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Are unengaged employees sabotaging your business?

A man from British Gas came today to service our boiler- Richard. He was polite and friendly, and we struck up a conversation. I asked him how long his days were and what time he was finishing tonight (I wasn’t flirting, just making polite conversation!).

He was very enthusiastic and told me what a brilliant scheme British Gas operated, in that over the winter the engineers worked longer hours to ensure that they could meet the needs of their customers and reduce overtime, but reduced in the summer giving them more time off when their customers weren’t going to need them quite so much. He was very appreciative of this, and the hours suited him (he was a cricket fan).

He was, in short, an excellent advocate for British Gas, demonstrating that they thinking about their employees but also their customers. The experience for me was a great one, in that I was happy that he was happy and that BG were treating their employees well. I was a satisfied customer.

Compare his situation to the one I had last week, where we had someone (not from BG) come to do some work. He moaned about his company, told me he was thinking of leaving them to move to the competition as they treated their staff better and paid more, with better hours. Don’t get me wrong, he was a nice guy, but the experience was not a pleasant one and left me questioning the company he worked for. Without realising it, he was quietly sabotaging his company and if we weren’t tied in to a contract, I would have thought about taking my business elsewhere.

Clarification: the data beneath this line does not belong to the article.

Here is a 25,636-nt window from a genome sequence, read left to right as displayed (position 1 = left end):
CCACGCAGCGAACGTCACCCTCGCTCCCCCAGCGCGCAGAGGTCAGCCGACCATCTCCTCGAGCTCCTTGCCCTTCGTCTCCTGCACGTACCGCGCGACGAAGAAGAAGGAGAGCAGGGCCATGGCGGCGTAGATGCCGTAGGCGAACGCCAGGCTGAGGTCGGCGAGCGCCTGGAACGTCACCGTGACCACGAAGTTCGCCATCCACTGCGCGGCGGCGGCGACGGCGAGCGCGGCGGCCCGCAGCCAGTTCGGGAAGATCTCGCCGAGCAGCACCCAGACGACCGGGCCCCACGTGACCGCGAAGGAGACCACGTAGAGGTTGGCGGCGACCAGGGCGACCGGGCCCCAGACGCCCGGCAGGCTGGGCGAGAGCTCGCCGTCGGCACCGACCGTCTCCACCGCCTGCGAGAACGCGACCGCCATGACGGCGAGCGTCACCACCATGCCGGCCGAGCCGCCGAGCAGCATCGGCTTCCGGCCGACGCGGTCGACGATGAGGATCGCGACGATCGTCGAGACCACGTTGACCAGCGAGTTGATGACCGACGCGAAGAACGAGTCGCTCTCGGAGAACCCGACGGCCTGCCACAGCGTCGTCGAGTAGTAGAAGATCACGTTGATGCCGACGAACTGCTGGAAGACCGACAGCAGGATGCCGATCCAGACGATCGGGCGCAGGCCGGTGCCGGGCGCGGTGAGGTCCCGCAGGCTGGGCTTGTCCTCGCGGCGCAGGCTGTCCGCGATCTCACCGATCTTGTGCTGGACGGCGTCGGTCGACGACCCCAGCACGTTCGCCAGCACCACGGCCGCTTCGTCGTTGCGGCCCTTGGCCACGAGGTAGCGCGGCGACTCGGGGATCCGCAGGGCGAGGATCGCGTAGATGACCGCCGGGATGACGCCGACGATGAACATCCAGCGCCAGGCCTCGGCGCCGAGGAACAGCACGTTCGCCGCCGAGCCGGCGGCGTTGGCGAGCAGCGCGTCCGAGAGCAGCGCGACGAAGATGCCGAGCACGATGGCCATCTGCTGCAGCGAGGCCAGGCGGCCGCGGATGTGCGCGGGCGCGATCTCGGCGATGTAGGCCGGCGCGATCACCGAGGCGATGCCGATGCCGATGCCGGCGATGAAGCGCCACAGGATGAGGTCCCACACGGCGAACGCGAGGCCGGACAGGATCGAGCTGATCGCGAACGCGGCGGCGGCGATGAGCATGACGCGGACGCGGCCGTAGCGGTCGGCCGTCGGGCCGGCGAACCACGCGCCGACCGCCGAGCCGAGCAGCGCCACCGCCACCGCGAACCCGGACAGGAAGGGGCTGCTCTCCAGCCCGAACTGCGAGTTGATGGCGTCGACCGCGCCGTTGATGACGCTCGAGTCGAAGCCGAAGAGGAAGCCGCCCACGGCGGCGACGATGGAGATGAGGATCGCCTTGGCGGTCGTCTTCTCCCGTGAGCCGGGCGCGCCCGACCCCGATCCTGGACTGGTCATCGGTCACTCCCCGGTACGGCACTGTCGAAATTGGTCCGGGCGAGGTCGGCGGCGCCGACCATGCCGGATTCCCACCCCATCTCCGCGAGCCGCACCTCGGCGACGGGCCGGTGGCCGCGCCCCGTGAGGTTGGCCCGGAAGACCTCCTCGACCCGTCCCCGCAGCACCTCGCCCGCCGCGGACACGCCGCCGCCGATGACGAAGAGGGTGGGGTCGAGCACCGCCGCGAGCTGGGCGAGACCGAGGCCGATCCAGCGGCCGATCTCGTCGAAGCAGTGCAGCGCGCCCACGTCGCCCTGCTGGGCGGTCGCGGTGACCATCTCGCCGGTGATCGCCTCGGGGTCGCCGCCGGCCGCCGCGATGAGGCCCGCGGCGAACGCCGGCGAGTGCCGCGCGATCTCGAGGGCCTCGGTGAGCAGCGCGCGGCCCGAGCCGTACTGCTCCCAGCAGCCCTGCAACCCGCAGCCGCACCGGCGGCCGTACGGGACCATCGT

If your employees are out there meeting customers, you need to ensure that they are as engaged as possible and demonstrate pride and loyalty to your company. In this case, there is a direct link between employee engagement and customer satisfaction. BG had got it right on this occasion, and the other company had got it really wrong.

It often takes a lot of resource to acquire new customers, so you need to make sure you’re keeping them. Often a small investment in engagement or a bit of ‘out the box’ thinking such as changing the hours people work can make a big difference. How many saboteurs have you got in your company?

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